Science as a collection of facts has been taught at schools. However, the word science doesn’t mean merely as a noun. When studying science, students primarily applying the scientific steps, and then make them as habit, and finally the habit becomes temper.
Actually, this temper is more needed in this era. While the “Periodic Table” in chemistry or “ The Law of Supply and Demand” in Economics may have been forgotten, this temper which once has developed while studying science must keep growing and thriving in every human, although one has been long leaving formal education.
The temper from the result of that science learning experience is called Scientific Temper by Jawaharlal Nehru. This first prime minister of India, called Uncle Nehru by Indian children, detailed scientific temper as an adventure spirit in order to search for the truth and new knowledge. Furthermore, scientific temper involves one’s open-mindedness to be willing to change his/her old beliefs based on the new findings, rejecting new initiative without evidence, stand on facts which can be observed, and having discipline on using it with (Nehru, 1946).
However, it is not only in the field of science. PM Nehru said that scientific temper is needed by human beings on their daily life in order to deal with the daily problems they are facing. Moreover, every person needs scientific temper in order to function as a responsible citizen effectively.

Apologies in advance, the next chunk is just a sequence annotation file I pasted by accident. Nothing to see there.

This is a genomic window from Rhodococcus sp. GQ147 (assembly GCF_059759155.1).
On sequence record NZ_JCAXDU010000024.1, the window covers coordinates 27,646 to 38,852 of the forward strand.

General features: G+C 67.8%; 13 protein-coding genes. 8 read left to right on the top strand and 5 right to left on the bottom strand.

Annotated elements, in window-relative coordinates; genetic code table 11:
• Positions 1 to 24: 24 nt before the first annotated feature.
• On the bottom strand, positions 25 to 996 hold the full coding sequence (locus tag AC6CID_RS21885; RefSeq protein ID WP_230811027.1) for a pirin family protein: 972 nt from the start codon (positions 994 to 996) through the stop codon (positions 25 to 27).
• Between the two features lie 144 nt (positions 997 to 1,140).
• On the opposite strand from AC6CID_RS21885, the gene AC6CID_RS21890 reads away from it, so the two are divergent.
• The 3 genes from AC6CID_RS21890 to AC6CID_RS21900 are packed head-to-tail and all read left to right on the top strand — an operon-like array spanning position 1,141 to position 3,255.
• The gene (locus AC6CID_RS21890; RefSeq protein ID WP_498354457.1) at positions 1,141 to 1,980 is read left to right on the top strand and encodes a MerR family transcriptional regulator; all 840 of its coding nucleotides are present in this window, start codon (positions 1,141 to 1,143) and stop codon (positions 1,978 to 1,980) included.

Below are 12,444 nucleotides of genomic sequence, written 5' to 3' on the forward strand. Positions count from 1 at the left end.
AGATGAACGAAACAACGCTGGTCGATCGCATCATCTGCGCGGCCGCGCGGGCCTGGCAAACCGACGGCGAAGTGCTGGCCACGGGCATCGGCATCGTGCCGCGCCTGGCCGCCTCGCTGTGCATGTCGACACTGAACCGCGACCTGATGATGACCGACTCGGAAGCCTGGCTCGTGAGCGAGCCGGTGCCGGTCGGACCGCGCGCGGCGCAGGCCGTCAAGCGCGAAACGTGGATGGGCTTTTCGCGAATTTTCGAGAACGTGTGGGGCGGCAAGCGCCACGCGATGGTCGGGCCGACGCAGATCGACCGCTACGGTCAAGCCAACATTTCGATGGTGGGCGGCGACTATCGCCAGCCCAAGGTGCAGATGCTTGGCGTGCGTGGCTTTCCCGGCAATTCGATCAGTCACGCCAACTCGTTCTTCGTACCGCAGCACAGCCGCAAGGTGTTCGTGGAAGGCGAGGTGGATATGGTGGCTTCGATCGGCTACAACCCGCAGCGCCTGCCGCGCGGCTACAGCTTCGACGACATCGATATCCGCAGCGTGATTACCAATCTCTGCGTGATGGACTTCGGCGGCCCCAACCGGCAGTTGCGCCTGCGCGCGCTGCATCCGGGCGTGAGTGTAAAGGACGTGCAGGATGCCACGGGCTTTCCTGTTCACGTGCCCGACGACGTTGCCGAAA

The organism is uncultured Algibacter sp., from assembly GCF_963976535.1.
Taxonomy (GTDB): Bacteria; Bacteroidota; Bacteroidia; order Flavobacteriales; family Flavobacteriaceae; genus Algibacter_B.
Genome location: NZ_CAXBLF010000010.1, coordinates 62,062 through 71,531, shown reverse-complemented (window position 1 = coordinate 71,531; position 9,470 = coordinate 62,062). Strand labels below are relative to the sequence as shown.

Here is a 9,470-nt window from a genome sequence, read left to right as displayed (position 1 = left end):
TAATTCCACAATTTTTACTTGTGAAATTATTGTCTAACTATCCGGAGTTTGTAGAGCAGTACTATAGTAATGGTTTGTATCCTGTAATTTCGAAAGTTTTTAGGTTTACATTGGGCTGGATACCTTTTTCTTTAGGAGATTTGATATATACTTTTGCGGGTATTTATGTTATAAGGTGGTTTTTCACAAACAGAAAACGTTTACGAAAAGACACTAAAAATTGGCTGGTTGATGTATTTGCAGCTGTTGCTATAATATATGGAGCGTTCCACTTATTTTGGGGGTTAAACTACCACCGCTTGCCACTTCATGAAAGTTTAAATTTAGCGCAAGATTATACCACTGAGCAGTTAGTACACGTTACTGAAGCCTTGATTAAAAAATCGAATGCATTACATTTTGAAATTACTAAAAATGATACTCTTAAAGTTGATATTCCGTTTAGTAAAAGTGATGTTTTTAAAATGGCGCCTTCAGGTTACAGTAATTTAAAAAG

So, it is not accidental if in the Republic of India’s Constitution, it is explicitly stated that one of the main duties of Indian citizens is to develop their scientific temper. More precisely, the clause 51A, point (h), “Every citizen has (one of them) main task to develop scientific temper, humanity, and passionate to be curious, and also improve oneself.”
This is a great legacy of Pandit Jawaharlal Nehru, whose birthday on November 14th was commemorated as India Children Day, for he loved children. However, similar as his Indonesian best friend, President Soekarno, PM Nehru has also many dimensions of perception.